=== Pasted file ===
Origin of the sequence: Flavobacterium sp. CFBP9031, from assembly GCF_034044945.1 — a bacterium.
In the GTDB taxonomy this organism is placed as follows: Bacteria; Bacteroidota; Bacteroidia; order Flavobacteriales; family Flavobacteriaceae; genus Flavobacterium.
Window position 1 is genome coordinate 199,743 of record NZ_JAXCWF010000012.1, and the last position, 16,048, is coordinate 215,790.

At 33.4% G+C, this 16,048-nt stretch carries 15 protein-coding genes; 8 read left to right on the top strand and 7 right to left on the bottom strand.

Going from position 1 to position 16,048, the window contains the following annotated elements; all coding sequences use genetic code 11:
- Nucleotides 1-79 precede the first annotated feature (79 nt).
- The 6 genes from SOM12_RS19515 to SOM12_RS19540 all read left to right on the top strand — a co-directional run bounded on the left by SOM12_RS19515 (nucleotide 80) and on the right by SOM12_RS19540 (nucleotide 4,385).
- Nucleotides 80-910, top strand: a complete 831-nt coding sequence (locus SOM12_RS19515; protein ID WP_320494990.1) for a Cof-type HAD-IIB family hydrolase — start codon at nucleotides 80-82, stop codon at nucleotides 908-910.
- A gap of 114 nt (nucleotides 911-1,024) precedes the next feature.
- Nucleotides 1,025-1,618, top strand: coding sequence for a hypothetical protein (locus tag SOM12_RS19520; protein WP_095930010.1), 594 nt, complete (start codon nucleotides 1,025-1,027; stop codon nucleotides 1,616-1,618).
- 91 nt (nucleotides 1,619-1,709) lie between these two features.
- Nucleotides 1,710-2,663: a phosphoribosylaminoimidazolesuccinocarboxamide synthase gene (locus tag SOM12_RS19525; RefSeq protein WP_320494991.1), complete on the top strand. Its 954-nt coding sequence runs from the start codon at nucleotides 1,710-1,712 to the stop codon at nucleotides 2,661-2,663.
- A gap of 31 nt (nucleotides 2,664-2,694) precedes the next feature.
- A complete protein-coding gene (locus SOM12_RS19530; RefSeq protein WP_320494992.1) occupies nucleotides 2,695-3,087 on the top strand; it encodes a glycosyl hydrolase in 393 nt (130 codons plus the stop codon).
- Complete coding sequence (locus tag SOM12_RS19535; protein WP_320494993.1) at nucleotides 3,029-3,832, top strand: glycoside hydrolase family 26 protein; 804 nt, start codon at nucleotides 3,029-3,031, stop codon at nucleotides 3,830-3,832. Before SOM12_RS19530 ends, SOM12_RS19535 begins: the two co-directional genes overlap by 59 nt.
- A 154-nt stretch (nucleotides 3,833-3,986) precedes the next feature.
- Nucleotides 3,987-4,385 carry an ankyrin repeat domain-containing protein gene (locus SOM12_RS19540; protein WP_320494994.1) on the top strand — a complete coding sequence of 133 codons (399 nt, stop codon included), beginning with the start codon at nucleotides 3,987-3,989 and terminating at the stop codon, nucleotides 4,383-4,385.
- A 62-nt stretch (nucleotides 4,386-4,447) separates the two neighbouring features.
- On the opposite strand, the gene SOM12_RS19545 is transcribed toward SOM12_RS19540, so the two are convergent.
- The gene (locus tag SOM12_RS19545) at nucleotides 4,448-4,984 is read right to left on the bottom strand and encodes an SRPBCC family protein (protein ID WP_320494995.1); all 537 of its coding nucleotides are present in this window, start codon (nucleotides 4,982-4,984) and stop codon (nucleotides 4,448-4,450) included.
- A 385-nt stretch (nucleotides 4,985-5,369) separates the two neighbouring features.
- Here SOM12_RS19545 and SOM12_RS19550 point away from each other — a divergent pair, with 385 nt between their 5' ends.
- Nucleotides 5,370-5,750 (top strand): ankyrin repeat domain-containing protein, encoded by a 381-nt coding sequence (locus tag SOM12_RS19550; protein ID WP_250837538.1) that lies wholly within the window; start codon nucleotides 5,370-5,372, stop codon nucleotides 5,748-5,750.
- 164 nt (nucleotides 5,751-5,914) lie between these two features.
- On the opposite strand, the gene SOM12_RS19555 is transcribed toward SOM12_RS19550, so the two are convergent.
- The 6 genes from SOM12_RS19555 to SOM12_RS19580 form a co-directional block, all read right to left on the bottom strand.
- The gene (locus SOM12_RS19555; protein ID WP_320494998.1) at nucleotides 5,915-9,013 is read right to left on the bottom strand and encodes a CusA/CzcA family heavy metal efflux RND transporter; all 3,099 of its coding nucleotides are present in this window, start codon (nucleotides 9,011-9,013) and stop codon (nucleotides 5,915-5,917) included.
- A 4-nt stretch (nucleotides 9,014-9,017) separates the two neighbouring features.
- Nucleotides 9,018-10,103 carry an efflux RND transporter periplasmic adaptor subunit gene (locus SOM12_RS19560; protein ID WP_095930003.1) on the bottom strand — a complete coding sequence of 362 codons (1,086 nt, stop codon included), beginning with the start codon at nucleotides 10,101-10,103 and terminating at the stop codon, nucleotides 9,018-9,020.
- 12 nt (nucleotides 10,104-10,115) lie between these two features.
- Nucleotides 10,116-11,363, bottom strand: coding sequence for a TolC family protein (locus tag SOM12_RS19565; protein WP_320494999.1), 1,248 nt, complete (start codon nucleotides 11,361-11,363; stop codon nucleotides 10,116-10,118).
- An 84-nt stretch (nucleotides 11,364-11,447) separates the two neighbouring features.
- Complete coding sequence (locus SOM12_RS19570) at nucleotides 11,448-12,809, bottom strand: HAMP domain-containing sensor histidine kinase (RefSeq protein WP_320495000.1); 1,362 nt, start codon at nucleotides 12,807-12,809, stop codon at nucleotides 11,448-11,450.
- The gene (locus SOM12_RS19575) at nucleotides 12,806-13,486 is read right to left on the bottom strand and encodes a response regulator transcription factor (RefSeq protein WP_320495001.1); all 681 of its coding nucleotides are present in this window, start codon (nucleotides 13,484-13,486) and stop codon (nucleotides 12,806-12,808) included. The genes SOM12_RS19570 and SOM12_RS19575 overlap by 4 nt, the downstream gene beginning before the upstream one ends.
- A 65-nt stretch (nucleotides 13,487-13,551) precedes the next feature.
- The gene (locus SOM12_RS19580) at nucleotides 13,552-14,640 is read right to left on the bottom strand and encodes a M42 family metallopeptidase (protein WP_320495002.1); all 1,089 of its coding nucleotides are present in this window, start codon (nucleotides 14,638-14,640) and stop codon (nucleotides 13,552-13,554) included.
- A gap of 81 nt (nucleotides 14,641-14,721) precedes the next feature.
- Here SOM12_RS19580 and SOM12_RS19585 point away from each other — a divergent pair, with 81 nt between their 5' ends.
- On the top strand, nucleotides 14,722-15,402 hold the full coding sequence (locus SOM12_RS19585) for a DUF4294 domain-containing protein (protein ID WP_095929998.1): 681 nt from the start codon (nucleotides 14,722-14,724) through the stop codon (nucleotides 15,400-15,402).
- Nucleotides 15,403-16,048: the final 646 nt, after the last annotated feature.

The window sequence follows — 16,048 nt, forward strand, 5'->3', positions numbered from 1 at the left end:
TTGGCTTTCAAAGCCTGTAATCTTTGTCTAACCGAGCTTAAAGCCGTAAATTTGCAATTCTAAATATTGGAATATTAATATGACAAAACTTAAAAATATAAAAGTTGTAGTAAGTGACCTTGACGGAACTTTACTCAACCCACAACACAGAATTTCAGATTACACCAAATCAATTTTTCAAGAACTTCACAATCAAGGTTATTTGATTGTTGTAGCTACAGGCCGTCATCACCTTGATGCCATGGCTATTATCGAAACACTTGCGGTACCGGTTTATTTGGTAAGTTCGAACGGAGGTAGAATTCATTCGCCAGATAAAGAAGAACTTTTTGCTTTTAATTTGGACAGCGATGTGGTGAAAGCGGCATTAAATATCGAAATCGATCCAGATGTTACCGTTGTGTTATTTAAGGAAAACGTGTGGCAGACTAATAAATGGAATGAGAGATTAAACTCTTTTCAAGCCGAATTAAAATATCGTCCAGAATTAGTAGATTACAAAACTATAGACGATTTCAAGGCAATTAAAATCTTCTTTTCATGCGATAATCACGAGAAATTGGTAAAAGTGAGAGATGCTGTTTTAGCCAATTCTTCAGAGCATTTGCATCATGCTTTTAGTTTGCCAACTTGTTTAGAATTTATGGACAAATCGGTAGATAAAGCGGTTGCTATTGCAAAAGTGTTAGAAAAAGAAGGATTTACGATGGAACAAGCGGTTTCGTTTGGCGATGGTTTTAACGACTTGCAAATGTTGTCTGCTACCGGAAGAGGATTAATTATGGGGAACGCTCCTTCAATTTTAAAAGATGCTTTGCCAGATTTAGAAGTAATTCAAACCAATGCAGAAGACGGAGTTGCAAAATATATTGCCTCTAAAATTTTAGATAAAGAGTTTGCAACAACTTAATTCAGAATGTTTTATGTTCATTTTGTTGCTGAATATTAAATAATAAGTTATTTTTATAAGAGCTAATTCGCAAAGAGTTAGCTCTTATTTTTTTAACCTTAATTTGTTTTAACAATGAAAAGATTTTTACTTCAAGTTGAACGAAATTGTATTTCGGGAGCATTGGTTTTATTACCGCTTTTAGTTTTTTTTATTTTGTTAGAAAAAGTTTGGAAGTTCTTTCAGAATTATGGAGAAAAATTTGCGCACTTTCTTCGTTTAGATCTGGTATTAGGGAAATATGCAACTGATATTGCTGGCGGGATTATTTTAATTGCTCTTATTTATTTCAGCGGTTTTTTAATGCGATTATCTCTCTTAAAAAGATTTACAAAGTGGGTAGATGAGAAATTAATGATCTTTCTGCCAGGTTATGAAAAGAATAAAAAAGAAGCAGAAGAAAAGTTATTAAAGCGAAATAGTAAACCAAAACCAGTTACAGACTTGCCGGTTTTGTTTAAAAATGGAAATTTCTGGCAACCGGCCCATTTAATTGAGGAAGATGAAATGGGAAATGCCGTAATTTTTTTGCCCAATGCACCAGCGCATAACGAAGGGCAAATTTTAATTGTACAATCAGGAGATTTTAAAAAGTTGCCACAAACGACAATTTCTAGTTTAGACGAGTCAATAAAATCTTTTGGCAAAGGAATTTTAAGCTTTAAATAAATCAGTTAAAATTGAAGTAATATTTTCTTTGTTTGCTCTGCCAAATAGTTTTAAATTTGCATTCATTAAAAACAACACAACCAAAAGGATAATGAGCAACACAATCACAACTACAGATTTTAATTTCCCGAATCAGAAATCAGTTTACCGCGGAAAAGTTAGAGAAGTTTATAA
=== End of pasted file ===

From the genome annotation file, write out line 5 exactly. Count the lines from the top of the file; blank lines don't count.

Going from position 1 to position 16,048, the window contains the following annotated elements; all coding sequences use genetic code 11: